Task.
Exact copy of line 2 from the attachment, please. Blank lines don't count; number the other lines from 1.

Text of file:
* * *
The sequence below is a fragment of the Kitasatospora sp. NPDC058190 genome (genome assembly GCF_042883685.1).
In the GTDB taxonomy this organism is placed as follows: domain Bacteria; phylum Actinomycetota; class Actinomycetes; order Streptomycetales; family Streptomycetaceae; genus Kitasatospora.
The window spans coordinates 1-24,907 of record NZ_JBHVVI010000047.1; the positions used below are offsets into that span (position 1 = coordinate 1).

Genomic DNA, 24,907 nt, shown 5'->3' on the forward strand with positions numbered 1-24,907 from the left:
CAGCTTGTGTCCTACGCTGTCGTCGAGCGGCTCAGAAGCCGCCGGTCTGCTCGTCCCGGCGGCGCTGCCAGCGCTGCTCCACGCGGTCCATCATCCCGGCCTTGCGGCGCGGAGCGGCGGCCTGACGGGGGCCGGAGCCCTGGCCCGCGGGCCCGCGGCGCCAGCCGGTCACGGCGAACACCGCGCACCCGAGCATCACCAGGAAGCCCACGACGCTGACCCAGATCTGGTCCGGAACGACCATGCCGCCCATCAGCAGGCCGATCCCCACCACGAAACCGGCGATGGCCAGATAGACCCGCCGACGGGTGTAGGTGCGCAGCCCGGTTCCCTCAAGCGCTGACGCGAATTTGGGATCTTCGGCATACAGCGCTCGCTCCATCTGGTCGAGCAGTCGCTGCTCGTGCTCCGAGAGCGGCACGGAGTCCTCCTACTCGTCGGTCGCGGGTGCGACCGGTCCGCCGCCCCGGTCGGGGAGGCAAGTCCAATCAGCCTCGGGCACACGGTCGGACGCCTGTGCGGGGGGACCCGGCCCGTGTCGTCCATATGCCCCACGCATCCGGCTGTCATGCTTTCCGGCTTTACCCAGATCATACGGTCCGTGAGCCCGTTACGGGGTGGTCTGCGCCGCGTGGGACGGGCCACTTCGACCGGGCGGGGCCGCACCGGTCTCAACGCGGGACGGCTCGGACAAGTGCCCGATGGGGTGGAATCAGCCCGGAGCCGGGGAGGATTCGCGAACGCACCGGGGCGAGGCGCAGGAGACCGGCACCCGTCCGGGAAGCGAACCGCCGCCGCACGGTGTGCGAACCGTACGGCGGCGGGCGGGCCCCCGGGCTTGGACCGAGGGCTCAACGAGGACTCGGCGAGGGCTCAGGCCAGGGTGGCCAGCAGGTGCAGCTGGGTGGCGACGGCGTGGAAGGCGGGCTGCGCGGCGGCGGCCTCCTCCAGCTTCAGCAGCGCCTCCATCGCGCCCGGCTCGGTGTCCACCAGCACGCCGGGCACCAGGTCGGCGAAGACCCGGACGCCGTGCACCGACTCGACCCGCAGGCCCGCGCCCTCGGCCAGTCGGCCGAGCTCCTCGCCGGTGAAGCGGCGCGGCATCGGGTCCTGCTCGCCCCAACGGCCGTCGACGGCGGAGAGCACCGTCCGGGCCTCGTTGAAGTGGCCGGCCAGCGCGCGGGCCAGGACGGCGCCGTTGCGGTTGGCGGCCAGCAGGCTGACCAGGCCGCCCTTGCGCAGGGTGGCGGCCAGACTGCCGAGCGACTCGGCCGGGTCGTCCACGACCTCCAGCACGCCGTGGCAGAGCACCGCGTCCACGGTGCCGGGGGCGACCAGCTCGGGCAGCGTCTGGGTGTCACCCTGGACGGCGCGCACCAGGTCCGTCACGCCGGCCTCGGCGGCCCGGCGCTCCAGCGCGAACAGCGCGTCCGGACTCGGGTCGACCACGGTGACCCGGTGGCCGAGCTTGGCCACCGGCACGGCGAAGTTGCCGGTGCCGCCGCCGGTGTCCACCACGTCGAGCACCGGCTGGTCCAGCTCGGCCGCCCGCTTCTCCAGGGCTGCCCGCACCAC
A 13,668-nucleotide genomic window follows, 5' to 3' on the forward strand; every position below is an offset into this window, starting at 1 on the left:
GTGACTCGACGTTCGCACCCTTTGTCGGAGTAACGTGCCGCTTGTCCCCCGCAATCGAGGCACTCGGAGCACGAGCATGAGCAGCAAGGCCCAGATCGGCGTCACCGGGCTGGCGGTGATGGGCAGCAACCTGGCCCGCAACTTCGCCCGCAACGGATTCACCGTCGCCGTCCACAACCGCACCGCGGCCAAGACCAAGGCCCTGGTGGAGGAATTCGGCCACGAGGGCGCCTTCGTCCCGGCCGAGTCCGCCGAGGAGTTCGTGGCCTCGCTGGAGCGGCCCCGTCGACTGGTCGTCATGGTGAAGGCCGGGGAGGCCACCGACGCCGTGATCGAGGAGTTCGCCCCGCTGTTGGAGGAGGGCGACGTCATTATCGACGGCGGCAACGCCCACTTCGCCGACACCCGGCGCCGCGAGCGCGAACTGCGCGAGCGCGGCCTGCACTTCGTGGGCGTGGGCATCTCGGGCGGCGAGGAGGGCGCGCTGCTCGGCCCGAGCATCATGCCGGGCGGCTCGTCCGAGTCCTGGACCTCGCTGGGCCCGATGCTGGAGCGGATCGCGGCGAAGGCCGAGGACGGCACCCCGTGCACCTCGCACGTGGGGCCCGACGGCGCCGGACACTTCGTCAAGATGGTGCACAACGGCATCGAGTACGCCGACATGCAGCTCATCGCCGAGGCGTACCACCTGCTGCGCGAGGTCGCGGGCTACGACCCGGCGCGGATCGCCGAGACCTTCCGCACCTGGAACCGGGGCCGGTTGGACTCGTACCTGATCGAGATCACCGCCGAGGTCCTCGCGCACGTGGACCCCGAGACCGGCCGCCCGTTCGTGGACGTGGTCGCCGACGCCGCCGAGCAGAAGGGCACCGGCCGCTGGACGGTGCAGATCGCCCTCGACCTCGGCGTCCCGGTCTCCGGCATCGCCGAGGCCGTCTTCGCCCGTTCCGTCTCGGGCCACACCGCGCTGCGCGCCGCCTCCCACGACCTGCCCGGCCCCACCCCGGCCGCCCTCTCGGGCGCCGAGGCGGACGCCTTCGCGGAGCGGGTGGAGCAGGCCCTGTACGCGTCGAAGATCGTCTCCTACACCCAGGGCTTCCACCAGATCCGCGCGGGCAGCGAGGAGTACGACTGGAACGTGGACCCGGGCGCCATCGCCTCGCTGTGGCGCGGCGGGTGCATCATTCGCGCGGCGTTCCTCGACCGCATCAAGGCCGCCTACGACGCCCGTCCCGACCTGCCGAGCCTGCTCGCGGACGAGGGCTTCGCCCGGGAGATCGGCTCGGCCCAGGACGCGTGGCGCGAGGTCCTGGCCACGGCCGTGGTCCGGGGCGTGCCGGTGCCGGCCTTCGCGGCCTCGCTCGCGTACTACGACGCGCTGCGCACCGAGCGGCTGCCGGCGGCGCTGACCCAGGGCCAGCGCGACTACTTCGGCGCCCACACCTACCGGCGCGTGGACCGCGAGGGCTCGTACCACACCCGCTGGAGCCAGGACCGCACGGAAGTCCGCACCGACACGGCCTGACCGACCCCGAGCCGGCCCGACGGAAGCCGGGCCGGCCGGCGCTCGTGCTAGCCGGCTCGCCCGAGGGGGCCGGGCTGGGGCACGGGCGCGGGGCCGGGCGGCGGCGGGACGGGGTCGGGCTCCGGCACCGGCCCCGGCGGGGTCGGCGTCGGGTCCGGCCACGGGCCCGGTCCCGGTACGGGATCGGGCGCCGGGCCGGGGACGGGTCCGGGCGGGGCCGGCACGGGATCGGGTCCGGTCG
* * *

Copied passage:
In the GTDB taxonomy this organism is placed as follows: domain Bacteria; phylum Actinomycetota; class Actinomycetes; order Streptomycetales; family Streptomycetaceae; genus Kitasatospora.